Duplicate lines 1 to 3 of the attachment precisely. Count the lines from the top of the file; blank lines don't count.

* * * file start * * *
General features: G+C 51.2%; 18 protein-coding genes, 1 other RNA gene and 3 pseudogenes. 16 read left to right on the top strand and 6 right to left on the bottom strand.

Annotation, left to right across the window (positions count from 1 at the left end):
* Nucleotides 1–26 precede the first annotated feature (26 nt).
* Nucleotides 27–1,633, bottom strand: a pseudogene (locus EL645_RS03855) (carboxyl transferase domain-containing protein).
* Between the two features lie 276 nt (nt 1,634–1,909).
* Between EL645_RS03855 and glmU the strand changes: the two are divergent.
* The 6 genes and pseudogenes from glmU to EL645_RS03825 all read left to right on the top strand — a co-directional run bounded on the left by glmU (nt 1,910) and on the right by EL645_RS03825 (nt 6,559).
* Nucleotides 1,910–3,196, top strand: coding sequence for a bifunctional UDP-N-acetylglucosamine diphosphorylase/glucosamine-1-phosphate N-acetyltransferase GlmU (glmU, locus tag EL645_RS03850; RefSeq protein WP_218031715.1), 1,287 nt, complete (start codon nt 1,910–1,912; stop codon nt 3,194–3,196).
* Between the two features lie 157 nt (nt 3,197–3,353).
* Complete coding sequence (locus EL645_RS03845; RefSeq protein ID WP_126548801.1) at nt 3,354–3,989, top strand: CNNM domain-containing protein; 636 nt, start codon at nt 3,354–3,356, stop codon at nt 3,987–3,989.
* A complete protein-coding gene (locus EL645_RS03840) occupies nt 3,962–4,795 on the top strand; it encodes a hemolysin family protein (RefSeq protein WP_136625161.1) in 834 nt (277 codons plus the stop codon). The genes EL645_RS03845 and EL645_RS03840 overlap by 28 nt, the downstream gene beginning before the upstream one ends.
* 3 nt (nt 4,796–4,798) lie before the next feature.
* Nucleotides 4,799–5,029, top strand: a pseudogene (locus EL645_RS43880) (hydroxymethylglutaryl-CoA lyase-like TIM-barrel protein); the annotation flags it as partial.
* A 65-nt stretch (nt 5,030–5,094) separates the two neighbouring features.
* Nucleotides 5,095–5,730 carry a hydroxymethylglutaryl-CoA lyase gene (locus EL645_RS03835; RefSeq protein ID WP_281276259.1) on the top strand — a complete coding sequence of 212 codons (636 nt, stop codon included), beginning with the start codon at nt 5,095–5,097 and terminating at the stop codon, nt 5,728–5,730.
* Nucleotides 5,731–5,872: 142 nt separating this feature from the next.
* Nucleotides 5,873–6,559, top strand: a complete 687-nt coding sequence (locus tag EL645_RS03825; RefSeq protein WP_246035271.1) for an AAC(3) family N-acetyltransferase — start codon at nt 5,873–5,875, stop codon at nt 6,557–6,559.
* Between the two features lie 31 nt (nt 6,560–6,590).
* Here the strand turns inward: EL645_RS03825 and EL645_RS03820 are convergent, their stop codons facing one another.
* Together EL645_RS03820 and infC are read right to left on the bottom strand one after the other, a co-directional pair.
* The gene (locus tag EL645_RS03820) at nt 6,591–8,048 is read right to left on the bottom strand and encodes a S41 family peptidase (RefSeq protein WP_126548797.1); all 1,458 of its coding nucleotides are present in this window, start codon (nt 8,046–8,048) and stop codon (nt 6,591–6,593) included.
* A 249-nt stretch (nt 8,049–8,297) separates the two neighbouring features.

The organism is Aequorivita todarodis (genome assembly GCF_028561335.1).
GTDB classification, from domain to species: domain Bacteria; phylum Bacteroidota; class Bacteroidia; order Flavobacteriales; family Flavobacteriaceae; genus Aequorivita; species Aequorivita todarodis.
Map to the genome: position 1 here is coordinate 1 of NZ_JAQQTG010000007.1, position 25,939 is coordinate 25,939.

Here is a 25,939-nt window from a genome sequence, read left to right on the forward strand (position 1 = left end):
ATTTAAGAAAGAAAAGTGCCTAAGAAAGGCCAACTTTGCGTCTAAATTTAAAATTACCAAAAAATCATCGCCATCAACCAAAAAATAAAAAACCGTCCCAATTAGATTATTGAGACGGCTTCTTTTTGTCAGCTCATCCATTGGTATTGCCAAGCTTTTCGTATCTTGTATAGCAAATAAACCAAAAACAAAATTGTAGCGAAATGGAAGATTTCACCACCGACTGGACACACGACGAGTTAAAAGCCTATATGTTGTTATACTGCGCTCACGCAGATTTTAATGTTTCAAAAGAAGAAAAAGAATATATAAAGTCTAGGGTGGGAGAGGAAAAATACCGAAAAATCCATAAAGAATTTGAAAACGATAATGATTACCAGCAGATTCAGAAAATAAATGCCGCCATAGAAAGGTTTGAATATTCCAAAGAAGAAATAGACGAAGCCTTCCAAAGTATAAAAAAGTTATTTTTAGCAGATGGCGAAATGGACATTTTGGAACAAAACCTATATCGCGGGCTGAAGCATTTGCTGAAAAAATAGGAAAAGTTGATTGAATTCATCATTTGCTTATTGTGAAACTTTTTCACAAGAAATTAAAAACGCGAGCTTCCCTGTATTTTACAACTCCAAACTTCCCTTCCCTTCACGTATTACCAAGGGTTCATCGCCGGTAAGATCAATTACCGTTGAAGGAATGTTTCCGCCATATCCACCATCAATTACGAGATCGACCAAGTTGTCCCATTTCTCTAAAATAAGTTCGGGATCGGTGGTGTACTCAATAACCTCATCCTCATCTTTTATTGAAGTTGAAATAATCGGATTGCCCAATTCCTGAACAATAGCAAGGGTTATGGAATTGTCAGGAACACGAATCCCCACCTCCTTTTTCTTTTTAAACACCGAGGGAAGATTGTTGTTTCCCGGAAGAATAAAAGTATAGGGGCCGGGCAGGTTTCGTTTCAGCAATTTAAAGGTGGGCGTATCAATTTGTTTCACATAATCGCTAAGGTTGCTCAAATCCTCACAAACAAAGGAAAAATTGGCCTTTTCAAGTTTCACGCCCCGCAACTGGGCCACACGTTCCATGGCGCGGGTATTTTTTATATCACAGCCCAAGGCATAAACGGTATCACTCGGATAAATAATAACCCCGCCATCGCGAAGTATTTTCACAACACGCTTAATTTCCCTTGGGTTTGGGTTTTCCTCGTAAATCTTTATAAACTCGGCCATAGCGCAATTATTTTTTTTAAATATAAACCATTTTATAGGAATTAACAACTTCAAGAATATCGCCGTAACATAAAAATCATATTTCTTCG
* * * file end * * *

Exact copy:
General features: G+C 51.2%; 18 protein-coding genes, 1 other RNA gene and 3 pseudogenes. 16 read left to right on the top strand and 6 right to left on the bottom strand.

Annotation, left to right across the window (positions count from 1 at the left end):
* Nucleotides 1–26 precede the first annotated feature (26 nt).